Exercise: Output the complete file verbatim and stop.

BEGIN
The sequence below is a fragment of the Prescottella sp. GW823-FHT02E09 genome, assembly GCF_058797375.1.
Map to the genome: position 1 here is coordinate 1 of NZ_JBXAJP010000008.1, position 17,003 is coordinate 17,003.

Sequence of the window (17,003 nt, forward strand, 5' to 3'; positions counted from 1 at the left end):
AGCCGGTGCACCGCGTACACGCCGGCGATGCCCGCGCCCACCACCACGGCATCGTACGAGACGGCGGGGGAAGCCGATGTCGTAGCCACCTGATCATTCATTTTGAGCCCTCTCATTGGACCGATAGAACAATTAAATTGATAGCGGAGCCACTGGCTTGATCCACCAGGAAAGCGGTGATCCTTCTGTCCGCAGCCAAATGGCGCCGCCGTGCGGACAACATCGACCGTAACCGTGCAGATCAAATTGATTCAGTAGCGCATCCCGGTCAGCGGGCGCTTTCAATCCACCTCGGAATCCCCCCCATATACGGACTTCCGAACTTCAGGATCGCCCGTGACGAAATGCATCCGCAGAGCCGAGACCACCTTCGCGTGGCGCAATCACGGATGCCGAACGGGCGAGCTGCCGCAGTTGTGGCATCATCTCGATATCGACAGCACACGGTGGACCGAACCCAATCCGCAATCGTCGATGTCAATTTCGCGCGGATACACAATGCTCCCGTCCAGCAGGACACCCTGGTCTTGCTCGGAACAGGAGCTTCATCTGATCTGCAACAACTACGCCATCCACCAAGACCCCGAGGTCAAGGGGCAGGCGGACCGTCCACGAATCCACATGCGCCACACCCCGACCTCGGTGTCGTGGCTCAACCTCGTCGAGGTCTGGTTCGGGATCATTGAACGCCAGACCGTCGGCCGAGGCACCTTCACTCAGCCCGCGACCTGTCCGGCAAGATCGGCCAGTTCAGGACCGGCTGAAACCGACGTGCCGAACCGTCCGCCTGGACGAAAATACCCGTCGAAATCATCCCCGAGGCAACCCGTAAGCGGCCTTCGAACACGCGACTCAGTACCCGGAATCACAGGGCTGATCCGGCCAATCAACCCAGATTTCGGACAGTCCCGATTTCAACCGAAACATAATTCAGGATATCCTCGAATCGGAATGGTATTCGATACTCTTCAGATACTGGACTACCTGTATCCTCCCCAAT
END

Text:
The sequence below is a fragment of the Prescottella sp. GW823-FHT02E09 genome, assembly GCF_058797375.1.
Map to the genome: position 1 here is coordinate 1 of NZ_JBXAJP010000008.1, position 17,003 is coordinate 17,003.

Sequence of the window (17,003 nt, forward strand, 5' to 3'; positions counted from 1 at the left end):
AGCCGGTGCACCGCGTACACGCCGGCGATGCCCGCGCCCACCACCACGGCATCGTACGAGACGGCGGGGGAAGCCGATGTCGTAGCCACCTGATCATTCATTTTGAGCCCTCTCATTGGACCGATAGAACAATTAAATTGATAGCGGAGCCACTGGCTTGATCCACCAGGAAAGCGGTGATCCTTCTGTCCGCAGCCAAATGGCGCCGCCGTGCGGACAACATCGACCGTAACCGTGCAGATCAAATTGATTCAGTAGCGCATCCCGGTCAGCGGGCGCTTTCAATCCACCTCGGAATCCCCCCCATATACGGACTTCCGAACTTCAGGATCGCCCGTGACGAAATGCATCCGCAGAGCCGAGACCACCTTCGCGTGGCGCAATCACGGATGCCGAACGGGCGAGCTGCCGCAGTTGTGGCATCATCTCGATATCGACAGCACACGGTGGACCGAACCCAATCCGCAATCGTCGATGTCAATTTCGCGCGGATACACAATGCTCCCGTCCAGCAGGACACCCTGGTCTTGCTCGGAACAGGAGCTTCATCTGATCTGCAACAACTACGCCATCCACCAAGACCCCGAGGTCAAGGGGCAGGCGGACCGTCCACGAATCCACATGCGCCACACCCCGACCTCGGTGTCGTGGCTCAACCTCGTCGAGGTCTGGTTCGGGATCATTGAACGCCAGACCGTCGGCCGAGGCACCTTCACTCAGCCCGCGACCTGTCCGGCAAGATCGGCCAGTTCAGGACCGGCTGAAACCGACGTGCCGAACCGTCCGCCTGGACGAAAATACCCGTCGAAATCATCCCCGAGGCAACCCGTAAGCGGCCTTCGAACACGCGACTCAGTACCCGGAATCACAGGGCTGATCCGGCCAATCAACCCAGATTTCGGACAGTCCCGATTTCAACCGAAACATAATTCAGGATATCCTCGAATCGGAATGGTATTCGATACTCTTCAGATACTGGACTACCTGTATCCTCCCCAAT